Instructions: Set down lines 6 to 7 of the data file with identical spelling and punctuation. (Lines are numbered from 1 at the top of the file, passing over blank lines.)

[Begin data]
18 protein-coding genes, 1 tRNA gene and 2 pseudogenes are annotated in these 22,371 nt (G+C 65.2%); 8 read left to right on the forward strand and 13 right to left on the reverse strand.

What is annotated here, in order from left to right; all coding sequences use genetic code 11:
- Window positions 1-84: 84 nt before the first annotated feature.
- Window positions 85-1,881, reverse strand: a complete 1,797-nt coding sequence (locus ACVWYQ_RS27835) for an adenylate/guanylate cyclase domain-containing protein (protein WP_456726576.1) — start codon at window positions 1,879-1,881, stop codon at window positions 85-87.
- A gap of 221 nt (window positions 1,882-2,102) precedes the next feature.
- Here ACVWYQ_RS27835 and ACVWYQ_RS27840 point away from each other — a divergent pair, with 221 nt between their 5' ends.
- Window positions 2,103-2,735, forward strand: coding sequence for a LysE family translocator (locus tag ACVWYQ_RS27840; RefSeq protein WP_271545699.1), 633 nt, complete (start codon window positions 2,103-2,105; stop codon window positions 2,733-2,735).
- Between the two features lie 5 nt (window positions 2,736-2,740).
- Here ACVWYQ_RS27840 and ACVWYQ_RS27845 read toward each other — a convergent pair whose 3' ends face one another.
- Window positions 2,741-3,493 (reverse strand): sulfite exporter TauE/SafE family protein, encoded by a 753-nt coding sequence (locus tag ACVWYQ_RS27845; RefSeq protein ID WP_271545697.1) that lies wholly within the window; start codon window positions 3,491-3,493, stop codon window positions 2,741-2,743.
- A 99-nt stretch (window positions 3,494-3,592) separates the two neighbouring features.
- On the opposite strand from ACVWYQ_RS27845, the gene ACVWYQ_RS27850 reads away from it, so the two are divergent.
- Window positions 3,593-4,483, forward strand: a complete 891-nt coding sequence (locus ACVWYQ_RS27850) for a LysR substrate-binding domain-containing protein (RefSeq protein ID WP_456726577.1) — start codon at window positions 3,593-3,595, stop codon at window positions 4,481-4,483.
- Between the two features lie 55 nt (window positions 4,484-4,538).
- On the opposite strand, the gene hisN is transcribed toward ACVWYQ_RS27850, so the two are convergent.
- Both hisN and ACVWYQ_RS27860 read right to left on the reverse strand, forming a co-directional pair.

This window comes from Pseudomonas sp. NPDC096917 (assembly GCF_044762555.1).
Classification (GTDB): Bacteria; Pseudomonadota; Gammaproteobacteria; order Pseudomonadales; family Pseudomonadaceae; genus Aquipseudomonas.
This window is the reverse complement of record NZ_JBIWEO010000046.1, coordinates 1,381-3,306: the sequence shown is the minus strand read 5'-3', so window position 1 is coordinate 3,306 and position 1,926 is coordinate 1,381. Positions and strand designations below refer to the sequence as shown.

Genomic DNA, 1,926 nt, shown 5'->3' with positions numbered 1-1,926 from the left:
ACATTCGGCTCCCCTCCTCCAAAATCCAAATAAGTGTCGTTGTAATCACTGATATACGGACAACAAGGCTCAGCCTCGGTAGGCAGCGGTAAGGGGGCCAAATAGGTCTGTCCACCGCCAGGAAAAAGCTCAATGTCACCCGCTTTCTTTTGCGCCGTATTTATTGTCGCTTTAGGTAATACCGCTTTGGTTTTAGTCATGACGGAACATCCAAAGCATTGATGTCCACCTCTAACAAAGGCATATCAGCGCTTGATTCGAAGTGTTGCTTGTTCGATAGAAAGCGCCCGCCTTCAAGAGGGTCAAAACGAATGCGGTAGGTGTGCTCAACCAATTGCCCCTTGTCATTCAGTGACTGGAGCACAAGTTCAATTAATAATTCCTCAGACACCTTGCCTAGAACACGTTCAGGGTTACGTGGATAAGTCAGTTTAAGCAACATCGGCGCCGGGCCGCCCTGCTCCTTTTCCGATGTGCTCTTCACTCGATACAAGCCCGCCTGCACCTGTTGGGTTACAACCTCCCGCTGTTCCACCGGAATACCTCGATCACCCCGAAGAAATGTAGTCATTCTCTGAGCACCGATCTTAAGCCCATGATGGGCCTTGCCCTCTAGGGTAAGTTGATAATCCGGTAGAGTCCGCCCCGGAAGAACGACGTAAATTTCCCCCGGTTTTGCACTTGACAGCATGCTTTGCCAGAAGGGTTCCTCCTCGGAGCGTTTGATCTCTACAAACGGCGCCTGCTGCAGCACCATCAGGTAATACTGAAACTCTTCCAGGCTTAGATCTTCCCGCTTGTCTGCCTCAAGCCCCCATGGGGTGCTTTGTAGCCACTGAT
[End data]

- Here ACVWYQ_RS27835 and ACVWYQ_RS27840 point away from each other — a divergent pair, with 221 nt between their 5' ends.
- Window positions 2,103-2,735, forward strand: coding sequence for a LysE family translocator (locus tag ACVWYQ_RS27840; RefSeq protein WP_271545699.1), 633 nt, complete (start codon window positions 2,103-2,105; stop codon window positions 2,733-2,735).